Knowing God, Chapter 1

An important question when embarking on a study of Theology proper (the name given to the branch of theology that focuses solely on God, himself) is Why study theology? Of course the lengthy quote by Charles Spurgeon given in the last article offers an answer, but J. I. Packer summarizes the reason very simply when he says, “The world becomes a strange, mad, painful place, and life in it a disappointing and unpleasant business, for those who do not know about God. Disregard the study of God, and you sentence yourself to stumble and blunder through life blindfolded, as it were, with no sense of direction and no understanding of what surrounds you. This way you can waste your life and lose your soul.” The prospect of stumbling through life as though blindfolded is not appealing, yet it is a very real danger for those are ignorant of the nature and person of God. Therefore, it is time well-spent getting to know about God.

Before we can begin to learn about God, however, we must determine the foundational principles which will guide our investigation. Packer offers 5 basic truths which form the basis for his study in Knowing God:

  • God has spoken to man in the Bible which is his word.

  • God rules as Lord and King over all the world.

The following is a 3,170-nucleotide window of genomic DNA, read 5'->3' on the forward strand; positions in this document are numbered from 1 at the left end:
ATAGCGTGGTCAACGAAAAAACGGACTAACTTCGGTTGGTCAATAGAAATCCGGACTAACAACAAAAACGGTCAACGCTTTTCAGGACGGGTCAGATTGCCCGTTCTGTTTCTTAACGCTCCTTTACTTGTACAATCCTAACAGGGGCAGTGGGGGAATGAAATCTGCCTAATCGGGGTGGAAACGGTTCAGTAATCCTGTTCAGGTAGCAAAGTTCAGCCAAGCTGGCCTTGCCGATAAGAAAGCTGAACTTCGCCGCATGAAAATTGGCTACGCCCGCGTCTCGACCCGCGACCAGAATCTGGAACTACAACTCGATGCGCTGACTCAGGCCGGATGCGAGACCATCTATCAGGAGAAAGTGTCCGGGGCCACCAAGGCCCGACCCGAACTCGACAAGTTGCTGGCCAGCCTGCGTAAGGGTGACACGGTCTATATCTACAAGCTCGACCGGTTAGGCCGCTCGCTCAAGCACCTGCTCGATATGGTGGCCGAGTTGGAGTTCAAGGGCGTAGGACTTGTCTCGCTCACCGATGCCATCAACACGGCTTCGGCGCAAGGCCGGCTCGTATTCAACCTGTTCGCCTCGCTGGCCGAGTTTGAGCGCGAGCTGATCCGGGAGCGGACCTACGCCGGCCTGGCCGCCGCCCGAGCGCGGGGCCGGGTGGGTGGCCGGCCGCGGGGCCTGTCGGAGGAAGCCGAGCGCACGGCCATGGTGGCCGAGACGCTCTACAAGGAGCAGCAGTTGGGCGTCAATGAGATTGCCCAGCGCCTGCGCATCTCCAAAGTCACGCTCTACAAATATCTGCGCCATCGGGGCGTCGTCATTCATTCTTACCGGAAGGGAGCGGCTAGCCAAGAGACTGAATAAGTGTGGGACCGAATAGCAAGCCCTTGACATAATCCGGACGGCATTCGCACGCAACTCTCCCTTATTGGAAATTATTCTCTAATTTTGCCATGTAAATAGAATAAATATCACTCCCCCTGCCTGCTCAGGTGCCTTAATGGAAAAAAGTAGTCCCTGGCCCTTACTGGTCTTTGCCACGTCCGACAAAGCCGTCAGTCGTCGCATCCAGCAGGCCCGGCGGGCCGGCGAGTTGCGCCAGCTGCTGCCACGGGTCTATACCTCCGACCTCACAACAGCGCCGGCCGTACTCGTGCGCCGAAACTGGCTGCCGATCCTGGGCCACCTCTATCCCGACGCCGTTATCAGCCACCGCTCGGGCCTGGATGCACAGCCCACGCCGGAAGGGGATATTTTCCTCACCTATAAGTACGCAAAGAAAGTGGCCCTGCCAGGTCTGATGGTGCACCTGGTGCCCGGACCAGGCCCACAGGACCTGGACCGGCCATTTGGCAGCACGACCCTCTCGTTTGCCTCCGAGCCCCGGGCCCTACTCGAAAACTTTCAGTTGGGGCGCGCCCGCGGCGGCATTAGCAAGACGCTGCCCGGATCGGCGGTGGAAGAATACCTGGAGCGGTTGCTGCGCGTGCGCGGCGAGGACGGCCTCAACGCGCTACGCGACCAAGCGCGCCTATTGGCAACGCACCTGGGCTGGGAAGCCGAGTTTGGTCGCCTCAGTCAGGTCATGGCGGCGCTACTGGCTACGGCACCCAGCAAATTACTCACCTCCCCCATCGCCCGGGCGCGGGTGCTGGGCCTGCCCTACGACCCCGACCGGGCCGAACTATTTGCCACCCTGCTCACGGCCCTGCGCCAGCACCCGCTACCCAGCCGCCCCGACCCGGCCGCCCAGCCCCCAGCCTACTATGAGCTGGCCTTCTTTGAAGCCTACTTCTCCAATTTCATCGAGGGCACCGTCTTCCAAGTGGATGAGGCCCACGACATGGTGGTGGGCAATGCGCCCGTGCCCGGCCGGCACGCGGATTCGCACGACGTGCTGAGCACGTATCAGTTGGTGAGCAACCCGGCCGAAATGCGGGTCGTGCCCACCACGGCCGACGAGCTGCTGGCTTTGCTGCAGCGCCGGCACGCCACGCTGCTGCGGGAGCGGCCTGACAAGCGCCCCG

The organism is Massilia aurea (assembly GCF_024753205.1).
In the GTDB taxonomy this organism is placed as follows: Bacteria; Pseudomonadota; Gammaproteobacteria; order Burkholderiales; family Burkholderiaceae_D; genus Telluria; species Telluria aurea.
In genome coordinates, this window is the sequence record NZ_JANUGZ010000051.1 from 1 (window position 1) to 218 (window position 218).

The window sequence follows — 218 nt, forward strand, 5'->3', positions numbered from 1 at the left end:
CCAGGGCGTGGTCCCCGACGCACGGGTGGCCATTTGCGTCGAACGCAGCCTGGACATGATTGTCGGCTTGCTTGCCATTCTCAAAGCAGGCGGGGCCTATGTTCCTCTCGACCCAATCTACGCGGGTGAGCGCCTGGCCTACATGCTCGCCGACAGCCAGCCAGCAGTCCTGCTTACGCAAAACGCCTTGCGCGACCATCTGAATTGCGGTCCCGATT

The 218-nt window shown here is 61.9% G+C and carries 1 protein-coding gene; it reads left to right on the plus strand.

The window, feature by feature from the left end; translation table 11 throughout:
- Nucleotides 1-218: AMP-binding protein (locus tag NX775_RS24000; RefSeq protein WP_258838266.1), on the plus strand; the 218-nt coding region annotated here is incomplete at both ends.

• God saves believers through the Lord Jesus Christ.

  • God is Triune in both his person and his work.

  • Godliness is seeing and living life in light of God’s word.

Obviously, some might question these presuppositions, but such questions are outside the purpose and scope of this book. Packer is not writing a defense of the Christian faith for skeptics, but a study on the person and work of God for believers, and these foundational truths are essential to the Christian faith.

As we set out to discover what God is like, we will consider the question as it relates to three distinct aspects of his character and nature. First, we will evaluate the Godhead of God, that is, the qualities which set him apart from human beings. He is the Creator, and we are mere creatures, so we must recognize those things which separate us from him. Second, we will evaluate the powers of God, that is, his omnipotence, omnipresence, and his omniscience. And third, we will evaluate the perfections of God, his attributes which are displayed through his words and actions. This includes things such as his holiness, love, righteousness, faithfulness, goodness, truthfulness, and justice.


Packer rightly warns us that this study should not be undertaken solely for the purpose of increasing our base of knowledge, for that will only lead to selfish pride. Instead, he suggests that, “Our aim in studying the Godhead must be to know God himself better….that we turn each truth that we learn about God into matter for meditation before God, leading to prayer and praise to God.” Let us seek, then, to know God as he has revealed himself to us through the pages of inspired Scripture.

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